Rio Grande City in Starr County, Texas — The American South (West South Central)
W.W. II Veteran, POW and Survivor of the Bataan Death March
Gregorio Barrera was born in Rio Grande City in 1917 and volunteered to serve in the Army in 1941. He was assigned to the Philippines and was there when the United States declared war against Japan in December 1941, following the attack on Pearl Harbor. After the three month long Battle of Bataan, 76,000 American and Filipino solders surrendered to the Japanese Army, including Gregorio Barrera. As prisoners of war, they were forced to march 70 miles without food or water and under extreme conditions, suffering from disabling diseases such as malaria and dysentery, to Balanga the capital of Bataan. It is estimated that 10,000 soldiers died from the frequent beatings or were summarily executed by the Japanese. The cruelty of the Japanese captors was subsequently judged a war crime.
Gregorio Barrera survived the physical abuse and other atrocities. He attributes his survival to angels that appeared and saved him. When Japan surrendered in 1945, the POWs were liberated. Mr. Barrera returned to Rio Grande where he married Teresa Hernandez and raised five children.
In 1998, the City of Rio Grande named the plaza in his honor to memorialize the courage and sacrifice of Gregorio Barrera, survivor of the infamous Bataan Death March.
Topics. This memorial is listed in these topic lists: Patriots & Patriotism • War, World II.
Location. 26° 22.855′ N, 98° 49.199′ W. Marker is in Rio Grande City, Texas, in Starr County. Memorial can be reached from the intersection of North Britton Avenue and 3rd Street (Canales Brothers Street), on the left when traveling south. Marker is located within the Gregorio Barrera Memorial Plaza, between the northbound and southbound sides of Britton Avenue, north of 3rd Street. Touch for map. Marker is in this post office area: Rio Grande City TX 78582, United States of America. Touch for directions.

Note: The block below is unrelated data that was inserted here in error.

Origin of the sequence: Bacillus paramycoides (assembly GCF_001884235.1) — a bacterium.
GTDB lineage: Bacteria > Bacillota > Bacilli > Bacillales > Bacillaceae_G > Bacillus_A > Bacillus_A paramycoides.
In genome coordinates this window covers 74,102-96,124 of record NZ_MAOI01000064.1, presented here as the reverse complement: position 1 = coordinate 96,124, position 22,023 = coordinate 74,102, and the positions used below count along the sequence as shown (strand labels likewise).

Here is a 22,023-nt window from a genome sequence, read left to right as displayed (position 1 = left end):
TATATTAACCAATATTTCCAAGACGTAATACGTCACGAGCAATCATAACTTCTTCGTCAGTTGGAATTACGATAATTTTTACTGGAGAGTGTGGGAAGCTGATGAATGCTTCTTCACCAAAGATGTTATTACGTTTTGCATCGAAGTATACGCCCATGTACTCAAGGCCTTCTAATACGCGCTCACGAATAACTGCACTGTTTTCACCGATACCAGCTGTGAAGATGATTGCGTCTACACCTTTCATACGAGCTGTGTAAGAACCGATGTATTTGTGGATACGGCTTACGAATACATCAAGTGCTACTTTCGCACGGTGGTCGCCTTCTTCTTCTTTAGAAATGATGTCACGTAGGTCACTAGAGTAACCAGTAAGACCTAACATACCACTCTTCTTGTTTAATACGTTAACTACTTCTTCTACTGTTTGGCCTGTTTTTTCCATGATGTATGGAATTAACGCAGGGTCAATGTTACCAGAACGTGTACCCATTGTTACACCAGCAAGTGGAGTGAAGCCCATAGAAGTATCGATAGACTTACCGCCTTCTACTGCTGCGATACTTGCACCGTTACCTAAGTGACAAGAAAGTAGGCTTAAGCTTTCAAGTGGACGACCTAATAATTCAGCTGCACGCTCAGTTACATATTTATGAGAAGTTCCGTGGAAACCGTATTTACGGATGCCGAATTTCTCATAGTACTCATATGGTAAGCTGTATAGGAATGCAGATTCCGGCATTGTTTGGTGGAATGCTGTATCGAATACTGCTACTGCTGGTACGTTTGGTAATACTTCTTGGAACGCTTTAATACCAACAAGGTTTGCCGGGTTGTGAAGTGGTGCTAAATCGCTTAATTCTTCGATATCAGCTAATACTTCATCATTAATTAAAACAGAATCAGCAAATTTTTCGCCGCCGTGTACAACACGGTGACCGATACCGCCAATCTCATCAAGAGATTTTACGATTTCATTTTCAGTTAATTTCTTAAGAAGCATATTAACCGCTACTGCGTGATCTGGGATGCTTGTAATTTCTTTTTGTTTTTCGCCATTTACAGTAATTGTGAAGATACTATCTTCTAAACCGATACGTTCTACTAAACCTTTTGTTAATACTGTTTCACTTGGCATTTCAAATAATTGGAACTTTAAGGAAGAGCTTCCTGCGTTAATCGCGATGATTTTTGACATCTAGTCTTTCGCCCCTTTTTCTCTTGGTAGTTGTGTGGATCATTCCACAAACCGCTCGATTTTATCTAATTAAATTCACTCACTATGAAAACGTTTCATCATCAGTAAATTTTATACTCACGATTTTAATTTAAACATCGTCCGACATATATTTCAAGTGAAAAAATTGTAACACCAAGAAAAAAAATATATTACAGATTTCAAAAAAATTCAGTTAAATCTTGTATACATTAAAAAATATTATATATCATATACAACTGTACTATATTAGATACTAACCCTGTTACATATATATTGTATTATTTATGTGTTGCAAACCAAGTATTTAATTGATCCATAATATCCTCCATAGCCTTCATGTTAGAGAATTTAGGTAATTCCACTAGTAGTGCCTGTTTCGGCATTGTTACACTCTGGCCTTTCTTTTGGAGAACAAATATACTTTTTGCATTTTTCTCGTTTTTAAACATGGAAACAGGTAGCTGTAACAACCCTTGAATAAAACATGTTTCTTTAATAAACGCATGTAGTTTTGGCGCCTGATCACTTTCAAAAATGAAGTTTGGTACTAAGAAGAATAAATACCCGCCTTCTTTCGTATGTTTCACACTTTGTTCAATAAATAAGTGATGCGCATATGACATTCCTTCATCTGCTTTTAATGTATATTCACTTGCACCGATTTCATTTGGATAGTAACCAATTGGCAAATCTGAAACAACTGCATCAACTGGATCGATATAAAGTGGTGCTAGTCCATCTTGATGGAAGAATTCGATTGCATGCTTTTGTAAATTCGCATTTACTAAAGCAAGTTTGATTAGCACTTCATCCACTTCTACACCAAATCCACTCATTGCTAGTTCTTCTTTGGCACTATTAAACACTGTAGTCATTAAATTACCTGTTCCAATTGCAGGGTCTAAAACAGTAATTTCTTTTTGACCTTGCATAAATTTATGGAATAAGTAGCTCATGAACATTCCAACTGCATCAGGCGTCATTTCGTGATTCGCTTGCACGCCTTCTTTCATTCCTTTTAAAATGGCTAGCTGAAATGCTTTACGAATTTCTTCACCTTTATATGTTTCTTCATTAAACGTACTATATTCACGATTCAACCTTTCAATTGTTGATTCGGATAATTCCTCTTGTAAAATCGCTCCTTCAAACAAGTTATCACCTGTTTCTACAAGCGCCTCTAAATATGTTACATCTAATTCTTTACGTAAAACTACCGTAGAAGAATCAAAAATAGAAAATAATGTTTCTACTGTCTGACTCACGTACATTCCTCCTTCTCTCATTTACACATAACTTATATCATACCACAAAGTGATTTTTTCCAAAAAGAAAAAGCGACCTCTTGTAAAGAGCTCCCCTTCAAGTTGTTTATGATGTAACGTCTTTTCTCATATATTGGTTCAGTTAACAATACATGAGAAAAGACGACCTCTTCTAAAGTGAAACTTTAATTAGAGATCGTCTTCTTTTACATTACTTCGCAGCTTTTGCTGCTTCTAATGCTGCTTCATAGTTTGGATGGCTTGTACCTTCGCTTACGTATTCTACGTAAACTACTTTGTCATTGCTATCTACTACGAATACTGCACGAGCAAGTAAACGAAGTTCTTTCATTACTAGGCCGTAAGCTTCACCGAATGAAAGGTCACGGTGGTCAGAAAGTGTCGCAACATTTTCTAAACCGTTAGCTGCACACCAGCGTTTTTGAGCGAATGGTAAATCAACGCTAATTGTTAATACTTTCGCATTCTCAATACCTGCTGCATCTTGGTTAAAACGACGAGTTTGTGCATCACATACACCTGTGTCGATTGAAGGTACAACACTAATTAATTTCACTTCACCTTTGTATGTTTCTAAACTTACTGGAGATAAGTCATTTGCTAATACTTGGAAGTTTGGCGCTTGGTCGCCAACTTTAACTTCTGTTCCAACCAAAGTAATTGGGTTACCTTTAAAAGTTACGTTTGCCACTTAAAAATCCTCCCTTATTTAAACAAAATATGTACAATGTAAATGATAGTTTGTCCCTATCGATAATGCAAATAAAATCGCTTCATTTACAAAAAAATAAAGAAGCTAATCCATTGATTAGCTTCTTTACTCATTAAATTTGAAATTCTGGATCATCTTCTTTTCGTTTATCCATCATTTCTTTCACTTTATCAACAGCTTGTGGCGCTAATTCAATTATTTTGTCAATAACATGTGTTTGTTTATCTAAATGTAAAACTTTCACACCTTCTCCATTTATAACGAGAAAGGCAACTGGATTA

Other nearby markers. At least 8 other markers are within 3 miles of this marker, measured as the crow flies. Immaculate Conception School (within shouting distance of this marker); José de Escandón (within shouting distance of this marker); Starr County (about 400 feet away, measured in a direct line); Rio Grande City, C.S.A (about 500 feet away); Site of Old Rancho Davis (about 700 feet away); Site of Cortina Battle (about 700 feet away); Historic Rio Grande City (about 800 feet away); San Agustín de Laredo a Visita (approx. 2.3 miles away). Touch for a list and map of all markers in Rio Grande City.
Also see . . . Bataan Death March. The surrendered Filipinos and Americans soon were rounded up by the Japanese and forced to march some 65 miles from Mariveles, on the southern end of the Bataan Peninsula, to San Fernando. The men were divided into groups of approximately 100, and what became known as the Bataan Death March typically took each group around five days to complete. The exact figures are unknown, but it is believed that thousands of troops died because of the brutality of their captors, who starved and beat the marchers, and bayoneted those too weak to walk. Survivors were taken by rail from San Fernando to prisoner-of-war camps, where thousands more died from disease, mistreatment and starvation. (Submitted on June 30, 2018, by Cosmos Mariner of Cape Canaveral, Florida.)
Credits. This page was last revised on July 4, 2018. It was originally submitted on June 30, 2018, by Cosmos Mariner of Cape Canaveral, Florida. This page has been viewed 102 times since then and 18 times this year. Photos: 1, 2, 3. submitted on June 30, 2018, by Cosmos Mariner of Cape Canaveral, Florida. • Andrew Ruppenstein was the editor who published this page.